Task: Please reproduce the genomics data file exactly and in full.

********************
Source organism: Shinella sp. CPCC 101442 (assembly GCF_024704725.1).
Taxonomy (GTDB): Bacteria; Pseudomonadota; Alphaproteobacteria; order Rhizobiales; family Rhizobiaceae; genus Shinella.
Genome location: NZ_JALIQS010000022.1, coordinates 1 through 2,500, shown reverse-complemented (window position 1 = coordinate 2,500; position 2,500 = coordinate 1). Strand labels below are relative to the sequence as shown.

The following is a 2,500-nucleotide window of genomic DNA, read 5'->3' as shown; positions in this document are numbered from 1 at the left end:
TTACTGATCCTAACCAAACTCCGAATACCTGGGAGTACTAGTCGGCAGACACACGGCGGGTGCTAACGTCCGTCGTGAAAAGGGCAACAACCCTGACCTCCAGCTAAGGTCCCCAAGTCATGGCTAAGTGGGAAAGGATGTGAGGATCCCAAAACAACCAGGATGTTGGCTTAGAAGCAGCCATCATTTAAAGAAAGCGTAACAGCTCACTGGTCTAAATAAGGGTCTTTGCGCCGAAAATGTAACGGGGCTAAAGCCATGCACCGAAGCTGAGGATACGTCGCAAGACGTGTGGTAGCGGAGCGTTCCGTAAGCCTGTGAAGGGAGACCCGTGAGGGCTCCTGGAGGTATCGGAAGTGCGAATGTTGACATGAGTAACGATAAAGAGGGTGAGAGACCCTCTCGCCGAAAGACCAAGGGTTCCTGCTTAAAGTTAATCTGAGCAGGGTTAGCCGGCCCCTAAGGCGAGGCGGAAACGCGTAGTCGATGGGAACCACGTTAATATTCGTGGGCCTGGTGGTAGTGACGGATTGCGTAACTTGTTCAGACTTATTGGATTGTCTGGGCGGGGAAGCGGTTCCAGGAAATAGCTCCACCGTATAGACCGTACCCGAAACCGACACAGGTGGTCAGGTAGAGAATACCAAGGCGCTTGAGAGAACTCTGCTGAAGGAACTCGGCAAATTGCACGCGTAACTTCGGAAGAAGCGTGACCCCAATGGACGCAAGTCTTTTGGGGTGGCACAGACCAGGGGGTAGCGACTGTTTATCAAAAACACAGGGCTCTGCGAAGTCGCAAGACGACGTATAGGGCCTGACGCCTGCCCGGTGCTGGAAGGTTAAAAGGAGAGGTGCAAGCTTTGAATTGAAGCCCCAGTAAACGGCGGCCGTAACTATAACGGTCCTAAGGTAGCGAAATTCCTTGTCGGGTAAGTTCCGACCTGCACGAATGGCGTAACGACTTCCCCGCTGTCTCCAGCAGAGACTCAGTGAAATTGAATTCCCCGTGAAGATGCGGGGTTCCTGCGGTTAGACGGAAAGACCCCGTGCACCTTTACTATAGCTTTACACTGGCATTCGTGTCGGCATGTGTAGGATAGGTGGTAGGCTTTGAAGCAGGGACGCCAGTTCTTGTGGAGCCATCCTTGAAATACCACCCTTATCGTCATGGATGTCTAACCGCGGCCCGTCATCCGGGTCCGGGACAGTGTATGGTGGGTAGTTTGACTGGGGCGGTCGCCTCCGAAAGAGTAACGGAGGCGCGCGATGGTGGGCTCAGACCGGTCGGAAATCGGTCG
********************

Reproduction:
Source organism: Shinella sp. CPCC 101442 (assembly GCF_024704725.1).
Taxonomy (GTDB): Bacteria; Pseudomonadota; Alphaproteobacteria; order Rhizobiales; family Rhizobiaceae; genus Shinella.
Genome location: NZ_JALIQS010000022.1, coordinates 1 through 2,500, shown reverse-complemented (window position 1 = coordinate 2,500; position 2,500 = coordinate 1). Strand labels below are relative to the sequence as shown.

The following is a 2,500-nucleotide window of genomic DNA, read 5'->3' as shown; positions in this document are numbered from 1 at the left end:
TTACTGATCCTAACCAAACTCCGAATACCTGGGAGTACTAGTCGGCAGACACACGGCGGGTGCTAACGTCCGTCGTGAAAAGGGCAACAACCCTGACCTCCAGCTAAGGTCCCCAAGTCATGGCTAAGTGGGAAAGGATGTGAGGATCCCAAAACAACCAGGATGTTGGCTTAGAAGCAGCCATCATTTAAAGAAAGCGTAACAGCTCACTGGTCTAAATAAGGGTCTTTGCGCCGAAAATGTAACGGGGCTAAAGCCATGCACCGAAGCTGAGGATACGTCGCAAGACGTGTGGTAGCGGAGCGTTCCGTAAGCCTGTGAAGGGAGACCCGTGAGGGCTCCTGGAGGTATCGGAAGTGCGAATGTTGACATGAGTAACGATAAAGAGGGTGAGAGACCCTCTCGCCGAAAGACCAAGGGTTCCTGCTTAAAGTTAATCTGAGCAGGGTTAGCCGGCCCCTAAGGCGAGGCGGAAACGCGTAGTCGATGGGAACCACGTTAATATTCGTGGGCCTGGTGGTAGTGACGGATTGCGTAACTTGTTCAGACTTATTGGATTGTCTGGGCGGGGAAGCGGTTCCAGGAAATAGCTCCACCGTATAGACCGTACCCGAAACCGACACAGGTGGTCAGGTAGAGAATACCAAGGCGCTTGAGAGAACTCTGCTGAAGGAACTCGGCAAATTGCACGCGTAACTTCGGAAGAAGCGTGACCCCAATGGACGCAAGTCTTTTGGGGTGGCACAGACCAGGGGGTAGCGACTGTTTATCAAAAACACAGGGCTCTGCGAAGTCGCAAGACGACGTATAGGGCCTGACGCCTGCCCGGTGCTGGAAGGTTAAAAGGAGAGGTGCAAGCTTTGAATTGAAGCCCCAGTAAACGGCGGCCGTAACTATAACGGTCCTAAGGTAGCGAAATTCCTTGTCGGGTAAGTTCCGACCTGCACGAATGGCGTAACGACTTCCCCGCTGTCTCCAGCAGAGACTCAGTGAAATTGAATTCCCCGTGAAGATGCGGGGTTCCTGCGGTTAGACGGAAAGACCCCGTGCACCTTTACTATAGCTTTACACTGGCATTCGTGTCGGCATGTGTAGGATAGGTGGTAGGCTTTGAAGCAGGGACGCCAGTTCTTGTGGAGCCATCCTTGAAATACCACCCTTATCGTCATGGATGTCTAACCGCGGCCCGTCATCCGGGTCCGGGACAGTGTATGGTGGGTAGTTTGACTGGGGCGGTCGCCTCCGAAAGAGTAACGGAGGCGCGCGATGGTGGGCTCAGACCGGTCGGAAATCGGTCG